06 November 2006

Clockers, by Richard Price

November 06 2006 (05:22:00)

Houghton Mifflin 1992 599 pages.

On the back cover of this book there's an endorsement by Scott Turow. Turow is the author of The Laws of our Fathers, among others. Of Clockers, he says "...its complete knowledge of life in our most reviled places, [is] riveting..." I point this out because Clockers picks up where Laws left off in its depiction of the drug-dealing underworld in the "projects" of a big city. Turow's novels are set in a fictional city said to be Chicago, Price's in another, Dempsy, New Jersey. Dempsy is close enough to New York City to be any of the minor urban areas that make up that megalopolis.

Two major characters from Clockers are Rocco, the police detective, and Strike, the budding career criminal. The novel has a lot to do with the relationship between the police and the broken, sick, African-American community in Dempsy, and the relationship between Rocco and Strike is in part a metaphor for this. In some ways it could be seen as the "good guys" hunting the "bad guys," but there's an element of interdependency here -- and I couldn't help thinking of the worn-out observation about prison guards and prisoners, how little difference there is between their lives.

Strike is an up-and-coming drug dealer working directly under a gangster named Rodney. Rodney is a type of godfather in this world of nearly universal drug addiction, poverty, and general deprivation. These people do not live like animals, animals do much better. Rodney has several children by various partners, and is a father figure to Strike and other members of his gang/enterprise -- but he's a cold, calculating, homicidal sociopath. He manipulates Strike into a situation where Strike must kill (or cause to be killed) a rival in order to advance his own position in the gang.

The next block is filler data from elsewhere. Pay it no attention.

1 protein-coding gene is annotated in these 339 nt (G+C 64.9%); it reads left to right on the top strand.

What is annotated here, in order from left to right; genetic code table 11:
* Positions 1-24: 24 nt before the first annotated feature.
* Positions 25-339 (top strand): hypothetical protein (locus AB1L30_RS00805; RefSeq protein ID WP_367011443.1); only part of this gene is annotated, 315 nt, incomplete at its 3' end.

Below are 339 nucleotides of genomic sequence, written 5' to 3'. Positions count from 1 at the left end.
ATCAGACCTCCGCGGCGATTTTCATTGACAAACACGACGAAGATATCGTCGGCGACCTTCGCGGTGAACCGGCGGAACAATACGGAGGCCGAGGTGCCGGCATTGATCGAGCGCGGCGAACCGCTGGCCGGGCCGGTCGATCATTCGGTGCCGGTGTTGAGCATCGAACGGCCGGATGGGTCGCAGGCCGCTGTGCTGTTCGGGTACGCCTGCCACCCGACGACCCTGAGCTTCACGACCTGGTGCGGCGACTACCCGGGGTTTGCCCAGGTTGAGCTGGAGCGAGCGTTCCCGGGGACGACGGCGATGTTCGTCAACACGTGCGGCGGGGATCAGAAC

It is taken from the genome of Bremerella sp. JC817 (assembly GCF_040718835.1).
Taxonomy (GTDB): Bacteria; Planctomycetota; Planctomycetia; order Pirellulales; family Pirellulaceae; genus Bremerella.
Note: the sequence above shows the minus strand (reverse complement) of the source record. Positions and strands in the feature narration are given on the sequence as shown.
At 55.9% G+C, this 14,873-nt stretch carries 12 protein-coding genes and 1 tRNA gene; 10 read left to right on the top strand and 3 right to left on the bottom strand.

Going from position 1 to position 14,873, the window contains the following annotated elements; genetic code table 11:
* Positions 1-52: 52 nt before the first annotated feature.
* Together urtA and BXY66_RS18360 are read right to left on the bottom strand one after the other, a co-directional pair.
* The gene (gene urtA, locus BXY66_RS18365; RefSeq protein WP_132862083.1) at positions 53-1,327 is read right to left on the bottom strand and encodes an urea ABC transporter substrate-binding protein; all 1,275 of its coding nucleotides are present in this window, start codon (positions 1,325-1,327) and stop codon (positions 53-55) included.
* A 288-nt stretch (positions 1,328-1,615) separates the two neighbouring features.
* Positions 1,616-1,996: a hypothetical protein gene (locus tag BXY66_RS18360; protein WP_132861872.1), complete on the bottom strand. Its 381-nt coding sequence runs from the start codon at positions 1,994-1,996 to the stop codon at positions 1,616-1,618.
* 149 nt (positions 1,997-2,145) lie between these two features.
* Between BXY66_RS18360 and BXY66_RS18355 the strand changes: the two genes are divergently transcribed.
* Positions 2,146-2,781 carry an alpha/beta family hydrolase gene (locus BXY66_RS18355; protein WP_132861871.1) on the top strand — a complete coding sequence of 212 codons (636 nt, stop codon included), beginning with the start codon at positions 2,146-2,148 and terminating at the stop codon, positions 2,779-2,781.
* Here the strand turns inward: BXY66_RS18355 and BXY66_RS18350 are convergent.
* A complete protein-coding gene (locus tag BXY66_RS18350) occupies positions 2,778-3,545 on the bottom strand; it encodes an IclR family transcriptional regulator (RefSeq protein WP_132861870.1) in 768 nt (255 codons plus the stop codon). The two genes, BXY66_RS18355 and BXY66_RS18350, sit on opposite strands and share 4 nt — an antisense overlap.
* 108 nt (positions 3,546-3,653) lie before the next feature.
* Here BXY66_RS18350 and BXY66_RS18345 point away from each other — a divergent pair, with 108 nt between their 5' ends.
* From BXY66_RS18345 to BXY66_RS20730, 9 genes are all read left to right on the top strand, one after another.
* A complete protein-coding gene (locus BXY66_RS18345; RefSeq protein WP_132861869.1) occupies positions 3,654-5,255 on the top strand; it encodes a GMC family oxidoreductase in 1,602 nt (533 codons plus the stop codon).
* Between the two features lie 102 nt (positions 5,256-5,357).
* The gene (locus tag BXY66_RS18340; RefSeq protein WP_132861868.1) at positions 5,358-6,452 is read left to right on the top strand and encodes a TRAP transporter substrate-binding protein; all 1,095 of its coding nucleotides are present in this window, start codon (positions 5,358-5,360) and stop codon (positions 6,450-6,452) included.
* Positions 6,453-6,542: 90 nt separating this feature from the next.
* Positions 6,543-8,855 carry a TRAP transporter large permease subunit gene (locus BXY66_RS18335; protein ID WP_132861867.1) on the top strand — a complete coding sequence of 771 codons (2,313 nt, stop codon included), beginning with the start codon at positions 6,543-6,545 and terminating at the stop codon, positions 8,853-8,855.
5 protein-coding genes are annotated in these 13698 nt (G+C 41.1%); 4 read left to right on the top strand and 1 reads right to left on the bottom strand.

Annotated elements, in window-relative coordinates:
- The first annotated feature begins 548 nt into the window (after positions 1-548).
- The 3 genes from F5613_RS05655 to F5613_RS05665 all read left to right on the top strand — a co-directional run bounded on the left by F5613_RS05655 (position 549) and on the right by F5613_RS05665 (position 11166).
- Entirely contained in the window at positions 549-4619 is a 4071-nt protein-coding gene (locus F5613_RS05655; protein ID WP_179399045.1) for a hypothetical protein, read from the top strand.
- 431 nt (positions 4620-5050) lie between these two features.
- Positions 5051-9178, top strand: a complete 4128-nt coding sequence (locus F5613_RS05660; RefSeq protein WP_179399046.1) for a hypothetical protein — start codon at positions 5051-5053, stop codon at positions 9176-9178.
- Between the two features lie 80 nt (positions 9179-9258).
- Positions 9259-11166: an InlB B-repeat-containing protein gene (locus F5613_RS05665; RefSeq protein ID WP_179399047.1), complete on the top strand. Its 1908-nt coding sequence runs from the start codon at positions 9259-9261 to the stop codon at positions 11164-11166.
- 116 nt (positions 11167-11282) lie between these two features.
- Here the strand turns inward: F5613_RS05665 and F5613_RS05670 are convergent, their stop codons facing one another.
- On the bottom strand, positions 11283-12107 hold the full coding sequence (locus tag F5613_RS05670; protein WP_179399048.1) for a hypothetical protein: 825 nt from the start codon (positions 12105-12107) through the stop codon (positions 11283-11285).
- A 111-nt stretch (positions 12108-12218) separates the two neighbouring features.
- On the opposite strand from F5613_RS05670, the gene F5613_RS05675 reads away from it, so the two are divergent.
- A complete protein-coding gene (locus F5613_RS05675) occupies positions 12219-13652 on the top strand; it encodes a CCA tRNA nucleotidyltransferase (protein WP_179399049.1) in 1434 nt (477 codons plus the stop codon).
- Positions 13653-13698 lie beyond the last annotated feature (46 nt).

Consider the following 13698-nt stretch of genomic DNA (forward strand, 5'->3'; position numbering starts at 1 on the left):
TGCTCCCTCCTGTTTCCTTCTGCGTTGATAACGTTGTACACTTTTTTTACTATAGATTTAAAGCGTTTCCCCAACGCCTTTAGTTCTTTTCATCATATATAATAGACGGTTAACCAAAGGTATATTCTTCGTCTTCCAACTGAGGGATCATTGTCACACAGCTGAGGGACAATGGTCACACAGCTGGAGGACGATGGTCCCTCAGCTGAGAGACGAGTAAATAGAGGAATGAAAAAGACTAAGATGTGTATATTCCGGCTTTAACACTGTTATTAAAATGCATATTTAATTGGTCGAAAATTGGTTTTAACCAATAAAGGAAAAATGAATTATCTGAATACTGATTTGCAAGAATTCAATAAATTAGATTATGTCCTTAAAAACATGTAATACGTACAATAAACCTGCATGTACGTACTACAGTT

The situation becomes complicated when Strike's brother gets involved. Darryl, Strike's rival, is murdered in a parking lot, and Strike's brother confesses to the crime. It seems completely incongruous and even impossible, but suddenly Victor -- Strike's older and relatively straight-arrow brother, quiet, hard-working family man -- is not only involved in the sordid dealings of Strike and Rodney, but arrested for committing the murder that furthers Strikes ambitions.

Detective Rocco is another family man, married and a father somewhat late in life. He's an alarmingly heavy drinker who seems to be inoculating himself with booze against the disease that is all around him. Convinced that Strike is truly guilty of the murder (he is not, as far as we can tell) he pressures him with his brother's fate if his confession is accepted. While this does bother Strike a bit, the actual twisted mess that ensues on both sides is complicated enough to keep us reading to see what will happen next.

Price has certainly created a believable world, or underworld, here in Dempsy, NJ. I understand that this novel has sequels, and I may have to pick them up soon. I bought this book for about a dollar at Book World in Kent, WA, and didn't have high expectations, but I found myself quickly immersed in what I consider to be a very good work of fiction and an excellent commentary on our society. The American Dream has become something of a nightmare for the generations of impoverished people that have inhabited our cities in recent centuries.

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